22. The apparatus of claim 12, further comprising at least one mirror, a piezo-motor coupled to a selected one of the at least one mirrors, and a lens positioned in the path of the selected beam, wherein the piezo-motor is configured to move the selected mirror to displace the selected light beam from an initial path to a displaced path so that the selected beam has a first angle of incidence with respect to the surface of the sample in the initial path and the selected beam has a second angle of incidence with respect to the surface of the sample in the displaced path.
23. The apparatus of claim 12, where the optical source is a white light source and where the selected beam comprises a first plurality of wavelengths; and further comprising:
a diffraction element placed in a path of the reflected version of the selected beam, wherein the diffraction element is configured to diffract the reflected version of the selected beam to separate the reflected version into a second plurality of wavelengths and to direct the second plurality of wavelengths onto the detector,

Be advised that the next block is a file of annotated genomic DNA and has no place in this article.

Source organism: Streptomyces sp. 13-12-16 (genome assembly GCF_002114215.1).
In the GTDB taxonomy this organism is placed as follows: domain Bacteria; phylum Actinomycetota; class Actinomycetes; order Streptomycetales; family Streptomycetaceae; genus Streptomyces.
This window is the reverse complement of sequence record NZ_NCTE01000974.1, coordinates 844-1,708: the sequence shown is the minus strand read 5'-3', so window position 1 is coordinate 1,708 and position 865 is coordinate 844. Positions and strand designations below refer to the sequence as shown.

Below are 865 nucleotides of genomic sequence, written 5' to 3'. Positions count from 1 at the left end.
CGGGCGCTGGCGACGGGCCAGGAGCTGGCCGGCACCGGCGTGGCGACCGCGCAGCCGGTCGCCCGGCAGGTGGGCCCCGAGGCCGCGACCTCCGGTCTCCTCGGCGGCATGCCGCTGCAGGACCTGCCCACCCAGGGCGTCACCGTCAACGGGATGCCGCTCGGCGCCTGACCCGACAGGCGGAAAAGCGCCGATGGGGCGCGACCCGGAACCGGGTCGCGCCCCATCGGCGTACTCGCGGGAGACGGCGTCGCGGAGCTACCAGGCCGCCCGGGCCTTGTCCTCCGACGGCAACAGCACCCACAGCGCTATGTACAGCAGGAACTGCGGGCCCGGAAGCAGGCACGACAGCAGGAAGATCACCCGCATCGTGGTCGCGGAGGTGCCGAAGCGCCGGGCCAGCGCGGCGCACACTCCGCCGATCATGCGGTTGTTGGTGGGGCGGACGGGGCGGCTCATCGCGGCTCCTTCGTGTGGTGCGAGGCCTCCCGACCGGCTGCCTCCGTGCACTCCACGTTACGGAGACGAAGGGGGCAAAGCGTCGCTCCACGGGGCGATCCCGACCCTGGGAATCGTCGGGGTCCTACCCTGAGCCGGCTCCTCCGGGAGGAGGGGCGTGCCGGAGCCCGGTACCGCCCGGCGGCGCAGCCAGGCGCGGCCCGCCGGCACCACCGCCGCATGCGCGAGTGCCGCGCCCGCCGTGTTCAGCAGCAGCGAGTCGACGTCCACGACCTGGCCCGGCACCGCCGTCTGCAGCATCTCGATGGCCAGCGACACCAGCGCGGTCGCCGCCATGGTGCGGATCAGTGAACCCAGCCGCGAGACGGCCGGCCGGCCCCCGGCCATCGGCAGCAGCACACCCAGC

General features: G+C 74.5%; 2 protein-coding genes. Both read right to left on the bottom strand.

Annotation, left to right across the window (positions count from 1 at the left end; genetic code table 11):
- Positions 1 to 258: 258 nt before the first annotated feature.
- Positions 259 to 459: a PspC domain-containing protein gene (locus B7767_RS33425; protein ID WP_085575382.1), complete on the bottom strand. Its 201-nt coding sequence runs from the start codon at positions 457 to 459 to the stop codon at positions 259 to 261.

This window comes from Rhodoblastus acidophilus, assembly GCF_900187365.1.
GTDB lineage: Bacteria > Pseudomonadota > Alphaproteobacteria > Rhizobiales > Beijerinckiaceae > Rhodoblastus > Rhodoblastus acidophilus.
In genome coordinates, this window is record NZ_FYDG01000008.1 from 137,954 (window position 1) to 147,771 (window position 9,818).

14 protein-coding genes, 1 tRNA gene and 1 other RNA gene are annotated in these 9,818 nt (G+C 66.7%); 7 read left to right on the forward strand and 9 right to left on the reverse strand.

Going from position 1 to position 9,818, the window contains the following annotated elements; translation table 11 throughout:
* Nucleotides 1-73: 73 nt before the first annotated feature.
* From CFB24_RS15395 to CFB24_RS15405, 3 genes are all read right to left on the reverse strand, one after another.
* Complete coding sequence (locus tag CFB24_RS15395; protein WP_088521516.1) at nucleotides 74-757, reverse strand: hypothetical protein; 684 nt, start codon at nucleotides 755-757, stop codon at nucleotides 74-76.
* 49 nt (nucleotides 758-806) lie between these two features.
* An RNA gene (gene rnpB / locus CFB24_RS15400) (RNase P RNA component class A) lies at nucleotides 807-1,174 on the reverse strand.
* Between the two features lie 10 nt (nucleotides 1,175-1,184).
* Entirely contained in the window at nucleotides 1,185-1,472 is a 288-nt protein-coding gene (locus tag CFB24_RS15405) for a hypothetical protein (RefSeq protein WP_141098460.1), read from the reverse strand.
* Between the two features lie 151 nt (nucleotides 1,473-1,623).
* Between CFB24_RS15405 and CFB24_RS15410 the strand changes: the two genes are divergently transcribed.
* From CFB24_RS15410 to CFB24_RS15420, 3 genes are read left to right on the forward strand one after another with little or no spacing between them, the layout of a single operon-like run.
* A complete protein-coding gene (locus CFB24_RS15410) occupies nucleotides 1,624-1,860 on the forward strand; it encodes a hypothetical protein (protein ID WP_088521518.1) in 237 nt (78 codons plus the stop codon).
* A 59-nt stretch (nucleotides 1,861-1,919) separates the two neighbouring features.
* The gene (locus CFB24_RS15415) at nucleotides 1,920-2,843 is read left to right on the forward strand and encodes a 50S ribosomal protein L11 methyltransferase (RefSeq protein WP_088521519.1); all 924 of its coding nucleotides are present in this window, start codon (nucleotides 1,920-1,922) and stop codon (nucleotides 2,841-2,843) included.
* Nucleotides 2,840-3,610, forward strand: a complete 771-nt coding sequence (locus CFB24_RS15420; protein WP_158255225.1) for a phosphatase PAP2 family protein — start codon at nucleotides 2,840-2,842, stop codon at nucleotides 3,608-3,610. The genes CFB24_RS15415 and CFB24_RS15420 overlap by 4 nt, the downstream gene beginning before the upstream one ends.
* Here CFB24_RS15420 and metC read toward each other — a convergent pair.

wherein the detector comprises a two-dimensional sensor configured to resolve information corresponding to the second plurality of wavelengths.
24. A non-transitory computer-readable medium having a program of computer-readable instructions tangibly embodied thereon, the instructions executable by a processing unit to perform operations comprising:
selecting one of performing ellipsometry or performing optical stress generation and detection;
in response to selecting performing ellipsometry, applying at least one first control signal configured to instruct to a controllable retarder to modify at least a polarization of a light beam directed to a surface of a sample to generate a first modified light beam, and performing ellipsometry using a first reflected version of the first modified light beam reflected from the sample in order to determine at least one first characteristic of the sample; and
in response to selecting performing optical stress generation and detection, applying at least one second control signal configured to instruct to the controllable retarder to generate a second modified light beam, and performing optical stress generation and detection using a second reflected version of the second modified light beam in order to determine at least one second characteristic of the sample.